God, I really am going to hyperventilate. I lean forward and put my forehead on my knees. Concentrate on taking deep breaths as the room around me threatens to go dark.

“Jesus, Chloe.” Tori leans over, smacks the back of my head. “Don’t do that. None of this is your fault.”

It feels like my fault. Why didn’t I spend more time looking at pictures of Ethan Frost instead of just poring over journal articles about his methodologies, his accomplishments, his brain? If I had, I would have recognized him and all this could have been avoided. I still wouldn’t have taken more than a sip of that stupid smoothie, but I could have bowed out a lot more gracefully than I did.

“Seriously, Chloe, you need to chill!” Tori grabs me by the shoulders, shakes me a little. “These aren’t the actions of an angry man. He’s intrigued by you, not annoyed.”

I want to dispute her words, but for a moment—just a moment—I can see the look on his face when he realized I was hungry. The expression in his eyes when he put the Hawaiian Sunrise smoothie in front of me. The way he held himself when I took a sip of his stupid Ethan Special, the name of which suddenly makes a lot more sense to me. And I wonder if Tori isn’t right.

“He gave you his number,” she continues. “He wants to date you, not fire you.” She claps her hands. “This is awesome! You’re being chased by Ethan Frost!”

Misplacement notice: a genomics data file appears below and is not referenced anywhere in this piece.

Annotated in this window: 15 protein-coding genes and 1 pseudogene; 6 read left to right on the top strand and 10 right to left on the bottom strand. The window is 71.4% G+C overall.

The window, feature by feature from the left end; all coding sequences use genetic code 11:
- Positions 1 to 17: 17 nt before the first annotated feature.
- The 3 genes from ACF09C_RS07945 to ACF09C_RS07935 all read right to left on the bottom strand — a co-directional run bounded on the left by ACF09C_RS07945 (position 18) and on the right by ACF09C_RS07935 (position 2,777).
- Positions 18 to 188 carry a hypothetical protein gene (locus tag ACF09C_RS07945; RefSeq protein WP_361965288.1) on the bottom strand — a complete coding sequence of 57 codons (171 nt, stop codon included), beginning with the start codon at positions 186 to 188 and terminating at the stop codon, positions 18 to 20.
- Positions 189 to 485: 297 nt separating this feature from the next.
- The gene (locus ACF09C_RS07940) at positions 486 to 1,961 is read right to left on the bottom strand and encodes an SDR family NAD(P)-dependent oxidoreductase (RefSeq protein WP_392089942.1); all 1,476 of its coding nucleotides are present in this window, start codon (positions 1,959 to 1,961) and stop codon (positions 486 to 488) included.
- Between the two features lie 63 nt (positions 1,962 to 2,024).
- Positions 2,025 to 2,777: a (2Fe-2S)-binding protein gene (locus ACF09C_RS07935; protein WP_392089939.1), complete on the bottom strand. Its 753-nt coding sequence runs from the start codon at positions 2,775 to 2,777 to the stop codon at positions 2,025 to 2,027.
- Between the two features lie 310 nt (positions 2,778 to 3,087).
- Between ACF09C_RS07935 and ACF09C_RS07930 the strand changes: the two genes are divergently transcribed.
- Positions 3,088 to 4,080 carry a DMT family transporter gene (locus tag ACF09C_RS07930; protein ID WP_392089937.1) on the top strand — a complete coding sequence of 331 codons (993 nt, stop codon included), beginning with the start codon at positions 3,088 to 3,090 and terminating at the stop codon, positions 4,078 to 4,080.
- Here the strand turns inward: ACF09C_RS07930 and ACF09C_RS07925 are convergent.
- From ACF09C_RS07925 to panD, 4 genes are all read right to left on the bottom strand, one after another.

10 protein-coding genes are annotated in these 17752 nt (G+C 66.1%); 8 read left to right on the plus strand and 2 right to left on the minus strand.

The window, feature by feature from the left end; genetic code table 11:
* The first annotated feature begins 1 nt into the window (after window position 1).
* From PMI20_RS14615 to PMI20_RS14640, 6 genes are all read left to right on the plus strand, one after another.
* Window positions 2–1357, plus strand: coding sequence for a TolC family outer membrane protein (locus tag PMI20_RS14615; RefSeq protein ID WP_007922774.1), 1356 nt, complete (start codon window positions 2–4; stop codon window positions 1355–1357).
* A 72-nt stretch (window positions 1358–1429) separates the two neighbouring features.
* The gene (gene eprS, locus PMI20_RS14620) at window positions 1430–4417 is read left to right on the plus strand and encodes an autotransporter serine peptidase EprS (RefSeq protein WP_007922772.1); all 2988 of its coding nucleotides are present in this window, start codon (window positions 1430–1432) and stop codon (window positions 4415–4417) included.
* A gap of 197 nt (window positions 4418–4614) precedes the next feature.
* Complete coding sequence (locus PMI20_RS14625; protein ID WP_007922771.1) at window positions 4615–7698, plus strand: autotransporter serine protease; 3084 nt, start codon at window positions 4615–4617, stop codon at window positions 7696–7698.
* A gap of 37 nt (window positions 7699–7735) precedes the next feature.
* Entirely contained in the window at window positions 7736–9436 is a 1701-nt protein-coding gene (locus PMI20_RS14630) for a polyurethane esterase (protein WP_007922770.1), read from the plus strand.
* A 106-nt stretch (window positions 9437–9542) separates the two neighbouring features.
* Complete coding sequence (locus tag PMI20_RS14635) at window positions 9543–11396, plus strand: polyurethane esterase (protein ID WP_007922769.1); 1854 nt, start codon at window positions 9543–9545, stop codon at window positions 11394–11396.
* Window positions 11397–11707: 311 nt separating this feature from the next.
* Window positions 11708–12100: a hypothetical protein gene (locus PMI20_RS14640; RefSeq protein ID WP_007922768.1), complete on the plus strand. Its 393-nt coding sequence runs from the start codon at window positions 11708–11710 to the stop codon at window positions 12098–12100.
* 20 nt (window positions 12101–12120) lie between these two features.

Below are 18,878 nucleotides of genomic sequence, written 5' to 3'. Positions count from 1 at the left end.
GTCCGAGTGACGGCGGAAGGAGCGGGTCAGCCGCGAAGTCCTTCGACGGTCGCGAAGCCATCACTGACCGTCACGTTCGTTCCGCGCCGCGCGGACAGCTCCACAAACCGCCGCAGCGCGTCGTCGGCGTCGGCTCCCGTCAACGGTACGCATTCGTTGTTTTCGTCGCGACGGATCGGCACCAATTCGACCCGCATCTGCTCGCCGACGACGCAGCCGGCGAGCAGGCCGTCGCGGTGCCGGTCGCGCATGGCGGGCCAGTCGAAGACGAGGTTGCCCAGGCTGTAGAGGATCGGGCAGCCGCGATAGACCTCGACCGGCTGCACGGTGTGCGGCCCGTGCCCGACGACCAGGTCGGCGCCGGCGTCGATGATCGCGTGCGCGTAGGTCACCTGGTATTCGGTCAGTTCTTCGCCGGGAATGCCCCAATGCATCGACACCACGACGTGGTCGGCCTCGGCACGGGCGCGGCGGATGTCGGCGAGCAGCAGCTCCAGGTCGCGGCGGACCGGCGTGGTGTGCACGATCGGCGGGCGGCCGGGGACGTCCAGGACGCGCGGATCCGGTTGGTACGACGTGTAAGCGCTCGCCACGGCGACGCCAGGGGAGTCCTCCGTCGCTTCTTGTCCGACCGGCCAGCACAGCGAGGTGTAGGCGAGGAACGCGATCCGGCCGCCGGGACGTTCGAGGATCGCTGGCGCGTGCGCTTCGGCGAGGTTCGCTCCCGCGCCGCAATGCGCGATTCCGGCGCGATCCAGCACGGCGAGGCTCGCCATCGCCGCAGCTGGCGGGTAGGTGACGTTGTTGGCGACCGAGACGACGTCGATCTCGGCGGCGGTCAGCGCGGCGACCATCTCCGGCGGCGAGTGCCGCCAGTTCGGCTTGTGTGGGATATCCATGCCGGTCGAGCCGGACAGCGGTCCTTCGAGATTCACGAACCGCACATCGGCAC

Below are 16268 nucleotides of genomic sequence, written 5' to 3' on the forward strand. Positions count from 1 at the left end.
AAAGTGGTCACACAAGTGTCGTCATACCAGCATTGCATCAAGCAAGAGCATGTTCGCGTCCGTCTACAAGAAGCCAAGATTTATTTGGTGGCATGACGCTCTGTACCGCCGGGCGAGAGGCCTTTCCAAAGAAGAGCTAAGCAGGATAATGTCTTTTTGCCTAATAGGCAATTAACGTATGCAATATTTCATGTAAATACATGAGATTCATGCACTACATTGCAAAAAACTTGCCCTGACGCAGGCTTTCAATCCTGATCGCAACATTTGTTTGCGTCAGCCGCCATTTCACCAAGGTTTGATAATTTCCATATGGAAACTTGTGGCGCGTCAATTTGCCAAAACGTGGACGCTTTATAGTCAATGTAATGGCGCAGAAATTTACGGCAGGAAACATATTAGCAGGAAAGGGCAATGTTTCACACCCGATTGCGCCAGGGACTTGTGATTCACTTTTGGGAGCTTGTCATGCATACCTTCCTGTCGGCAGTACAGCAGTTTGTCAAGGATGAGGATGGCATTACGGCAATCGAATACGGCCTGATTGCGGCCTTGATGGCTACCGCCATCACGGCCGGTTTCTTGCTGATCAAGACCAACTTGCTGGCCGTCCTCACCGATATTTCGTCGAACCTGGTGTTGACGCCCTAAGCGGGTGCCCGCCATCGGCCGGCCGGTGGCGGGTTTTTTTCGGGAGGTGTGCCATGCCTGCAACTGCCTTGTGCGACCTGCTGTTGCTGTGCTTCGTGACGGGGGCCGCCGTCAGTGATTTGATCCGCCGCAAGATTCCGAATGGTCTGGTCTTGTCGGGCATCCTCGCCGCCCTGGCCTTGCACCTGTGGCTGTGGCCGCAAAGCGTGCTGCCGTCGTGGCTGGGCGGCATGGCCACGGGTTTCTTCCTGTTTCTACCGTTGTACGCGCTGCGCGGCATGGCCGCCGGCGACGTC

She’s so wrapped up in her own excitement that she doesn’t notice my lack of enthusiasm. I don’t want to burst her bubble, but if this is true, it’s even worse for me than if he was angry at me. Because I don’t want to date Ethan Frost. I want to work for him.

It’s not that I have anything against him per se. It’s just that I don’t want to date anyone.

Oh, Tori’s been after me for years to go out more. To meet some nice guy and do the fun hanging-out thing. She’s even set me up on numerous blind dates—without my permission—then not told me what she’d done until it was too late for me to get out of them. But she doesn’t get it. She doesn’t know that I don’t want to go out with a guy. I don’t want to casually date. And I sure as hell don’t want a relationship.

Just the thought makes me shudder. My own parents’ relationship is a walking advertisement for what not to do, and my own past—the past Tori knows very little about—makes the very idea unfeasible.

The last thing I want to do is deal with being pursued by a man like Ethan Frost. All that money, all that power, all that privilege…just the thought makes my stomach pitch and roll.

She reaches for the card, which has been resting—discarded—on the table for the past hour. “You should totally call him.”

I look at her like she’s insane. Which I’m becoming more and more convinced she is. “I’m not going to call him.”

“But you have to. You should at least thank him for his very generous gift.”

I should, but I don’t want to. Truth be told, I want nothing from him but the internship provided me by his company. Not the blender. Not the strawberries, which I admit are a charming gift. Not his attention. And definitely, absolutely, not the unsettled feeling I got when I was around him earlier. The butterflies in my tummy that were somehow both more and less than simple nervousness, as they came with an awareness of him—and myself in relation to him—that continues to be beyond nerve-racking.